Poverty & Healthcare

One in eight adults have HIV/AIDS

With around one in eight adults in Zambia living with HIV/AIDS, the country has been one of the worst-affected by the epidemic.

The terrible toll taken by AIDS

HIV/AIDS kills around 50,000 Zambians each year and has left around 700,000 orphans.

Early deaths have deprived Zambia of skilled workers and created a growing number of orphaned children.

Malnutrition from poverty

Malnutrition, caused by endemic poverty, is widespread in the country, particularly in rural areas. Many families rely on subsistence farming and smallholders are being encouraged to use new crop varieties and farming techniques to increase harvests – see Climate & Agriculture.

Nearly half of all children under five are stunted, while 15% are severely malnourished and underweight (WHO 2000–2009).

For every 1,000 live births, 140 children will die in Zambia before they reach five years of age, according to the World Health Organization (WHO, 2009).

Resurgence of malaria

Net protection

Supported by the WHO and the Global Fund to fight AIDS, Tuberculosis and Malaria, there has been a huge programme to distribute mosquito nets in the last five years. Mosquito nets are owned by two-thirds of households (though they are not always used).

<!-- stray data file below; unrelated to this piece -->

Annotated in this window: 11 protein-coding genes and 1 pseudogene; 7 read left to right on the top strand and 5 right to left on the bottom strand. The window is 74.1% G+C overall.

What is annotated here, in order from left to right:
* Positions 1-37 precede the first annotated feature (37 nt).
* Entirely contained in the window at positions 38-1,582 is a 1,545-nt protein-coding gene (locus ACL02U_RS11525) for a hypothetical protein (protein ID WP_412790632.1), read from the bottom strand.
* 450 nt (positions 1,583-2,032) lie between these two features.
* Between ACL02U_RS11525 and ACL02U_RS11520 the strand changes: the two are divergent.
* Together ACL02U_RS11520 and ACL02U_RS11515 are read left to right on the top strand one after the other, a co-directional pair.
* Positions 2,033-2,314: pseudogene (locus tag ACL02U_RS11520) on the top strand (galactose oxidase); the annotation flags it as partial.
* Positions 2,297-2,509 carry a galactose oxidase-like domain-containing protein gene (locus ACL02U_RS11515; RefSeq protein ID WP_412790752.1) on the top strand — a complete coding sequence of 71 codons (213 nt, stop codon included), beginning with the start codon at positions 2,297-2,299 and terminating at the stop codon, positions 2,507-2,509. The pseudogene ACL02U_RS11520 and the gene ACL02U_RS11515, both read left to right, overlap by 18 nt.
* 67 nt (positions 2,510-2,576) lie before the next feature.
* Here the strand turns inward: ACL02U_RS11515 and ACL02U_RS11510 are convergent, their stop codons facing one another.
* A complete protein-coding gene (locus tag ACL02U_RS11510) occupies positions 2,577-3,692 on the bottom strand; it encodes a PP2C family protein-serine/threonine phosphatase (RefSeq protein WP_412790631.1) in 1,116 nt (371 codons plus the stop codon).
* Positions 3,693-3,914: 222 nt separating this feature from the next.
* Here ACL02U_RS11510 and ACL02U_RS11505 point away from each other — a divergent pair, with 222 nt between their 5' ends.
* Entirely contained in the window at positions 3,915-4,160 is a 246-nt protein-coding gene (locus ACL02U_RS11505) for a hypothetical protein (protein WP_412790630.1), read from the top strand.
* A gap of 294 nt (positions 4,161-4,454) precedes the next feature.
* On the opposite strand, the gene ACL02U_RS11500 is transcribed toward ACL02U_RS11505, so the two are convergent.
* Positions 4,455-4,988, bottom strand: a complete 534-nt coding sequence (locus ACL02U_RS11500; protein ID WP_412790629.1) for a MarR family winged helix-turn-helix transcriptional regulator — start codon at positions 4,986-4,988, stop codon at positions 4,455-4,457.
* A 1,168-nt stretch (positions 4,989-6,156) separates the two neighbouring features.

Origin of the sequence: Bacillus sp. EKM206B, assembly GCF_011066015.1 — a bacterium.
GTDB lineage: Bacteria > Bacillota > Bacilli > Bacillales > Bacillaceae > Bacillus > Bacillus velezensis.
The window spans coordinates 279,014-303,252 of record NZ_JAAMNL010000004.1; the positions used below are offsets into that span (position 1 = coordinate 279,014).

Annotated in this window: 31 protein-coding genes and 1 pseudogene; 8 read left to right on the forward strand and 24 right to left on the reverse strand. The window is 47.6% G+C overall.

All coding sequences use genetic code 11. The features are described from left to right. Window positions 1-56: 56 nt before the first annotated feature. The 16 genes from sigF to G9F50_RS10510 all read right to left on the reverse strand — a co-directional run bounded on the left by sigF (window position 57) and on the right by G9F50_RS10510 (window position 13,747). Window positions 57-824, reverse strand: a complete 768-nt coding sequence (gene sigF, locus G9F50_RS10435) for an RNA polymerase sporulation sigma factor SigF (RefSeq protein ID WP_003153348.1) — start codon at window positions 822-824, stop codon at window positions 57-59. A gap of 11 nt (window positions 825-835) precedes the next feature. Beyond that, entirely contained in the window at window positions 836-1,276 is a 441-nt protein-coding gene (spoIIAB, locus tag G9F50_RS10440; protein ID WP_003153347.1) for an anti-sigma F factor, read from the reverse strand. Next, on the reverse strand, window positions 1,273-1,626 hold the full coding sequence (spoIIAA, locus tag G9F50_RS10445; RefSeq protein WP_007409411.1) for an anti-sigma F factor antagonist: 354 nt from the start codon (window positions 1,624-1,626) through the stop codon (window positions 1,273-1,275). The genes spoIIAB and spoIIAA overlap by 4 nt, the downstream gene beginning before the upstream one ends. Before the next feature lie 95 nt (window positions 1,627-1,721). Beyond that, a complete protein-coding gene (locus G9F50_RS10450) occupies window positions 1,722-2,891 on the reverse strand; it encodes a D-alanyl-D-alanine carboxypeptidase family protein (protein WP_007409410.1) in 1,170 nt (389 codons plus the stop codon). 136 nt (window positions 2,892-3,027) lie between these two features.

Malaria is an additional problem in Zambia, where 3 million cases were reported in 2009 (WHO). Over the last decade, measures have been taken to reduce infections, including indoor spraying and the dissemination of insecticide-treated mosquito nets.

But despite a reduction in cases since 2000, malaria is proving hard to control and there has recently been a resurgence in some areas.

A woman lying sick in bedDoctors at a premium

Considerable investment was made in the healthcare system following independence. Zambia has a number of general and smaller hospitals (some of them missionary-run) in towns, as well as a network of rural health centres.

A policy of free healthcare was adopted in the late 1970s, although services today suffer from a severe shortage of doctors and specialist staff.

According to the WHO there were only 650 doctors working in Zambia between 2000–2010 (less than one doctor for every 10,000 people).